After Israel, we were excited to head to the UK to meet our friends in Northern Ireland. Scotty, Laura and I originally met during a fundraiser when I was working for charity: water in New York, and we’ve stayed in touch online and in person over the last few years. (Scotty and Laura had the chance to visit us in San Francisco during their honeymoon last year!) They were incredible hosts and gave us a wonderful tour of their homeland, from authentic home-cooked Ulster fry breakfasts and beautiful rides through the countryside, and from bustling downtown Belfast to the natural wonder of Giants’ Causeway. We felt like we got the insider’s guide to Northern Ireland all while getting to catch up with good friends. It was especially nice to stay with them in a family home – the first time we’ve done so in 4 months.
Their family home was nestled atop a hill looking farmland outside of Belfast. Laura is an amazing cook and we loved sharing meals at the house and enjoying country pleasures: greeting the neighboring cows, watching the sunset over the hills, and playing fetch out in the fields with their poodle McKara. The first night we caught up with each other outside around a fire pit, watching a spectacular sunset and discussing our plans for the next few days. I’m excited to share a few of our favorite day trip itineraries from our visit with you below.
The best day experiences in Northern Ireland:
1. Leslie Castle and Ambledown Cottage. This outing is actually in the Republic of Ireland, just across the border. Leslie Castle is a 16th century Irish estate still owned by it’s founding family. The gorgeous grounds include a mansion, chapel, equestrian center and beautiful ivy-covered sporting lodge. After exploring the estate, turn right out of the gate and look for parking near Ambledown Cottage, a pizza parlor/antique shop that I fell in love with! They serve incredible pizza and tables are nooked into the most charmingly decorated rooms – where everything you see is also on sale for purchase!
2. Hillsborough Castle + The Plough Inn. Visit Her Royal Majesty’s royal residence in Northern Ireland. Hillsborough Castle is not really a castle but a Georgian country house built by the Hill Family in the 18th century before they sold the mansion and grounds to the British Government in the 1930’s. Wills Hill, the original owner of the property, was charged by George III to ensure the American colonies remained a part of the crown. But after hosting Benjamin Franklin at Hillsborough for five strained days it’s believed their “negotiations” fueled the American Revolution. Stop by The Plough Inn afterward for a pint of Guinness and a delicious burger.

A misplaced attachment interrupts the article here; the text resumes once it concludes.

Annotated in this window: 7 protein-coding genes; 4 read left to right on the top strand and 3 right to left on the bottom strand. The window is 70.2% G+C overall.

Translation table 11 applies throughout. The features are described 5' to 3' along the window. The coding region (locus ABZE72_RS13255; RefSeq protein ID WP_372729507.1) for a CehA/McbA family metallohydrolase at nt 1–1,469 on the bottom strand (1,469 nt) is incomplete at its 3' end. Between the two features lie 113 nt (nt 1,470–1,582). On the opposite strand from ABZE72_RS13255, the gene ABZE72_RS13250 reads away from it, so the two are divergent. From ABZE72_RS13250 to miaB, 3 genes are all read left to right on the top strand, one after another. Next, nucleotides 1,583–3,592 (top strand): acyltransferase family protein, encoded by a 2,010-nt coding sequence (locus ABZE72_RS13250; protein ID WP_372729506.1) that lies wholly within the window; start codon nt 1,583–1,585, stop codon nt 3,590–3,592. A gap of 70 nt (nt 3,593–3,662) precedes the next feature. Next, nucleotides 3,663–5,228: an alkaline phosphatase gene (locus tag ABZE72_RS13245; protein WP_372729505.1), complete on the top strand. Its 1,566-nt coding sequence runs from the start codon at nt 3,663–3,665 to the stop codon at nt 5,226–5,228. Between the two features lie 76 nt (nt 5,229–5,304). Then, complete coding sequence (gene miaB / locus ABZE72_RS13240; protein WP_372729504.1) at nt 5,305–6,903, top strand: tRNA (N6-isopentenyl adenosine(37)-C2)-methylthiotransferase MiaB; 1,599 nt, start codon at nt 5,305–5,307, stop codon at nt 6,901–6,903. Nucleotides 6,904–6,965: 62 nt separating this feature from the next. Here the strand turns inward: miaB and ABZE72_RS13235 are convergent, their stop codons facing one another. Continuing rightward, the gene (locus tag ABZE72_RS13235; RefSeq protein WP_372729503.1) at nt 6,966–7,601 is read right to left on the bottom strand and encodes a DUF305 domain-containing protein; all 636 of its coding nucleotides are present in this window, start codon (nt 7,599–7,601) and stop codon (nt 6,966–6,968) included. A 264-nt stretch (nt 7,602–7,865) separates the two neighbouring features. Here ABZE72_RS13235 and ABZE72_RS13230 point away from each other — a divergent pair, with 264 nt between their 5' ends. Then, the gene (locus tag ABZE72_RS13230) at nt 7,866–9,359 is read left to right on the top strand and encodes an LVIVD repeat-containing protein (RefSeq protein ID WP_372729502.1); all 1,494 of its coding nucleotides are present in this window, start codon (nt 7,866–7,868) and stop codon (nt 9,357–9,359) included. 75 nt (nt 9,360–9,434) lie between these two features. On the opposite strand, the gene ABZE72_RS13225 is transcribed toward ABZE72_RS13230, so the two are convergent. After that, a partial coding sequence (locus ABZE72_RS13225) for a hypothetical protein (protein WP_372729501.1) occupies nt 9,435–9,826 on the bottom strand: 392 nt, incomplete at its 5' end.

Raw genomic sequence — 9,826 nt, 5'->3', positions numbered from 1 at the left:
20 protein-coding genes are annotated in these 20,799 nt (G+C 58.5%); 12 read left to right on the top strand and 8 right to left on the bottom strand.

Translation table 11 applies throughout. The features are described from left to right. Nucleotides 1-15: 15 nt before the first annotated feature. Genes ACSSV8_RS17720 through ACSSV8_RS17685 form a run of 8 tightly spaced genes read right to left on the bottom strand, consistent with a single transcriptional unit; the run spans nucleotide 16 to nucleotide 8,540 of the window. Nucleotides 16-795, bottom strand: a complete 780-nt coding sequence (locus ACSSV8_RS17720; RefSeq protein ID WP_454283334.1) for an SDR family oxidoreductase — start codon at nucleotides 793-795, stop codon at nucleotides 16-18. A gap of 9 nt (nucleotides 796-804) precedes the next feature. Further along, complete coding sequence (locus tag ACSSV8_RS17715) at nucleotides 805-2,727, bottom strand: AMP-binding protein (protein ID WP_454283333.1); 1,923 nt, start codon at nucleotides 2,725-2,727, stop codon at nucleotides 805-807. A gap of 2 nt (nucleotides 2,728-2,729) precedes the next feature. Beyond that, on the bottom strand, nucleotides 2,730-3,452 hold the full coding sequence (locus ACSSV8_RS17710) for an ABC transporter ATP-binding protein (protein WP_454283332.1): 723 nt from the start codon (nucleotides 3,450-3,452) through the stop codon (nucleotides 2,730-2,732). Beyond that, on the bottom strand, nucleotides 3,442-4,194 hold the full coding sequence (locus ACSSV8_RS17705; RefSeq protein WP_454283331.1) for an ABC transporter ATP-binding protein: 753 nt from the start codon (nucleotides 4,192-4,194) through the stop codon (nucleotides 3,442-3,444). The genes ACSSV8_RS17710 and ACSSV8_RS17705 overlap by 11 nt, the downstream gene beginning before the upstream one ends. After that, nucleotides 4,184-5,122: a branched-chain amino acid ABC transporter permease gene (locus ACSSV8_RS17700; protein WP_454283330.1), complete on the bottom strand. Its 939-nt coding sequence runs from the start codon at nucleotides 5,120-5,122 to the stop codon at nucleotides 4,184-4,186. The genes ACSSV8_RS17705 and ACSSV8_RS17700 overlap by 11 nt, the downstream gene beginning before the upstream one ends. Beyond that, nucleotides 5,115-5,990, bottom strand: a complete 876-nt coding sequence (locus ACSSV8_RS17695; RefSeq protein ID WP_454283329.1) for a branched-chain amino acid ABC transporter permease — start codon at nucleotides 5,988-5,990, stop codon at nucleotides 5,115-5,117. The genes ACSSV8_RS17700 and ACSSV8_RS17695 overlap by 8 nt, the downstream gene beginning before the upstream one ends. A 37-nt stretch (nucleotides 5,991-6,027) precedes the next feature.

3. Giant’s Causeway. Legend has it that the hexagonal rock formations of Giant’s Causeway are the result of a fight between two giants, who flung stones at each other (in reality they are the result of an ancient volcanic eruption). Afterward, stop by Bothy’s for coffee and a scone or afternoon tea before heading onward to Dunluce Castle, a striking a 13th century castle perched on a basalt outcropping that is now in ruins. Afterwards drive along the coast to Portrush to Morelli’s to try what’s possibly the best ice cream in the world – order a “whippy” (soft-serve ice cream) or ask for a “99” (whippy with a chocolate cookie flake in it). Explore town, and reserve a table at Neptune and Prawn for dinner, a delicious Asian/Latin fusion restaurant.
4. Belfast. Take a half day to wander the streets of Belfast and develop a mental map of the city that famously built the Titanic. Climb the spiral stairs leading to the observation deck at the top of Victoria Square, where you can see the looming shipbuilding gantry cranes, named Samson and Goliath that speak to Belfast’s past as a shipbuilding giant. I recommend visiting Avoca for a souvenir, whether it’s a luxurious wool throw blanket or home decor item, then head to Commercial Court to enjoy a pint alfresco on the cobblestone lane lined with bars covered in overflowing flower boxes and ivy. Afterwards try to grab a private booth (with a door) at The Crown Bar, where well-worn “matches” strike plates are built into the carved wooden walls of each booth.
We’re so grateful to Scotty and Laura for sharing their home and showing us some of the most special places in Northern Ireland!
All photos by David and Stacie Flinner for stacieflinner.com